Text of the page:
Fixed Income Pulse: LSEG Debt Capital Markets Forum 2020 roundup

London Stock Exchange held its second annual Debt Capital Market’s Forum on Monday 21 September 2020, organised in partnership with Barclays. More than 140 delegates live-streamed and participated in the event via London Stock Exchange’s dedicated service for digital presentations and events – SPARK LIVE. This edition of our Fixed Income Pulse summarises the Forum’s discussions for those that couldn’t join the livestream and those who would like to re-watch some of the day’s presentations. 

Murray Roos, Group Head of Capital Markets, London Stock Exchange Group, reinforced LSEG’s commitment to providing a resilient infrastructure for the debt capital markets. In the first half of 2020, $360bn in bond proceeds – including more than $50bn by COVID-19 response bonds – had been issued on London’s markets. This represents 80% of total issuance in 2019. The debt capital markets have been a “central source of liquidity” in these unprecedented times. 

 

Michael Metcalfe, Head of Macro Research at State Street Global Advisors, described how the markets had functioned “remarkably well” in the face of the impact of the COVID-19 pandemic. He said that central authorities had responded with “flexibility, haste and scale to mitigate the collapse in output and to ensure that economies could restart” and that monetary policy would remain “extremely accommodating.” Policy makers, he said, had “built a bridge across the chasm and investors, issuers and consumers are walking across it,” but there are risks in 2021 of greater unemployment and slowing income growth. Ultimately, he argued, investors have to keep faith in policy makers, who have made financial markets part of the solution to a recovery.

 

 

Darko Hajdukovic, Head of Multi-Asset Primary Markets and Investment Funds, London Stock Exchange, introduced the first panel to review the impact of COVID-19 on the economic landscape and the need for issuers to access funding, along with the political backdrop and themes for 2021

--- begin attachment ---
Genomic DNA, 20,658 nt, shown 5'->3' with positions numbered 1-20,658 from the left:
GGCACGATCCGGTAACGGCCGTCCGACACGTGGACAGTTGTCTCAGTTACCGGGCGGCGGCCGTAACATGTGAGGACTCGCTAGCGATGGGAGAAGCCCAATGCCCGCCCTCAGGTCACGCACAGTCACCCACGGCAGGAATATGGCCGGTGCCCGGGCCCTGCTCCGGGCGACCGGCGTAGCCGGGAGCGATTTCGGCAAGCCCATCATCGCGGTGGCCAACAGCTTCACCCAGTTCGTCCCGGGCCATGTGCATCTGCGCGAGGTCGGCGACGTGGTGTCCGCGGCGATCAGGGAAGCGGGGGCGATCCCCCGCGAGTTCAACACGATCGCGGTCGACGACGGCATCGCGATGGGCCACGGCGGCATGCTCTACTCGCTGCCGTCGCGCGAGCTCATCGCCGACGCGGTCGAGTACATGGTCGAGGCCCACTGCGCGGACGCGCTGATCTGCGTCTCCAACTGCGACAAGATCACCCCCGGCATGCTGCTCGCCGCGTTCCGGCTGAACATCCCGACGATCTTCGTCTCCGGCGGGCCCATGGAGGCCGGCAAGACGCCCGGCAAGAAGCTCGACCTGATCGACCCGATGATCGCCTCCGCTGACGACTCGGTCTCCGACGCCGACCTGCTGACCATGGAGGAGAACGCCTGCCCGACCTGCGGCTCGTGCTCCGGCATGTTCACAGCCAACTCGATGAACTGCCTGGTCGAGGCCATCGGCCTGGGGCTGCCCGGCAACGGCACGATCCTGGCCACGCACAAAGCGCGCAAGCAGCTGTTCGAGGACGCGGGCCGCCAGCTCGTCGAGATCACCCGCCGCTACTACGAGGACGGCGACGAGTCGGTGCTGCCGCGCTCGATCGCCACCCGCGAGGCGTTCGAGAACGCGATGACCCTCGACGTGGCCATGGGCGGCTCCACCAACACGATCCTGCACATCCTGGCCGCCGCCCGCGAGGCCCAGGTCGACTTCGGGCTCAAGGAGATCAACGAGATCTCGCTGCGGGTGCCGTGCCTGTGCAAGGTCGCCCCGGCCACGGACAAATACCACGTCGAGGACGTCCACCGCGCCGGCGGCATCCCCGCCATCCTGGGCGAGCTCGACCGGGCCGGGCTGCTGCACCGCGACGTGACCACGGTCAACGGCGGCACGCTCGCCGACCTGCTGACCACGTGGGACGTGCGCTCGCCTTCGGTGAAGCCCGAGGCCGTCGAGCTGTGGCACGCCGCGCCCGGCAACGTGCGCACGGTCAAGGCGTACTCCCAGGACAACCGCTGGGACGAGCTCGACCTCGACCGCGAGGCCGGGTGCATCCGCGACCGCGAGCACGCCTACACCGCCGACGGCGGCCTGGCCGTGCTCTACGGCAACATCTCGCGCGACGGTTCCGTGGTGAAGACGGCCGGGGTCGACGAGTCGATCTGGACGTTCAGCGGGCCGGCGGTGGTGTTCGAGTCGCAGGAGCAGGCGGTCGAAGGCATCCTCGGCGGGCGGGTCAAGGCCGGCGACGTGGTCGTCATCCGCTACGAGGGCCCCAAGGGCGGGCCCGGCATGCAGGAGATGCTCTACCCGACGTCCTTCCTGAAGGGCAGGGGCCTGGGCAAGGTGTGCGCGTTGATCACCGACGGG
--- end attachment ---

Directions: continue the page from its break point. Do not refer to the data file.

The panel:

  • Salman Ahmed, Global Head of Macro and Strategic Allocation, Fidelity Investments 
  • Martin Duffell, Head of Dealing, UK Debt Management Office, 
  • Tina Fordham, Partner and Head of Global Political Strategy, Avonhurst
  • Matthew Tobin, Partner, Slaughter & May

The panellists noted how monetary policy authorities had directly supported the corporate bond market even, for the first time, in the US. This had been an important support factor. There had been level of corporate issuance from the outset of  the COVID-19 pandemic, which included some corporates who had not come to the market before, and that models were evolving rapidly to address issues around audit and disclosure.

The intensification of the UK Government auctions and syndications operations was described, with its current aim to raise £385bn in government debt by the end of November 2020. Incentives such as increasing the size of its post-auction option facilities had been deployed. 

The panellists discussed new products which had emerged such as the German government’s green bond twinning, as well as the EU itself becoming a “significant” new borrower particularly through green bonds.

The panellists also said that there was “a real push” for a more regulated environment, so this is an area to watch closely. 

 

Developments in Sustainable Finance and the Transition Developments in 2020
In an opening presentation, Yo Takatsuki, AXA Investment Managers, Head of ESG Research and Active Ownership Co-Chair of the Climate Transition Finance Working Group under the Green Bond Principles, ICMA, outlined the challenge of decarbonisation and how the transition to net zero by 2050 will see “disruptive shifts” in the way the global economy operates and behaves. This will lead to much innovation in the development of transition bonds.

 

 

The following panel discussion was moderated by Elena Chimonides, Product Manager, Multi- Asset Primary Markets, London Stock Exchange.

The panel:

  • Isabelle Laurent, European Bank for Reconstruction and Development, Treasurer and Head of Funding
  • Susan Barron, Barclays, Managing Director - Global Head of Green and Sustainable Capital Markets
  • Yo Takatsuki, AXA Investment Managers, Head of ESG Research and Active Ownership Co-Chair of the Climate Transition Finance Working Group under the Green Bond Principles, ICMA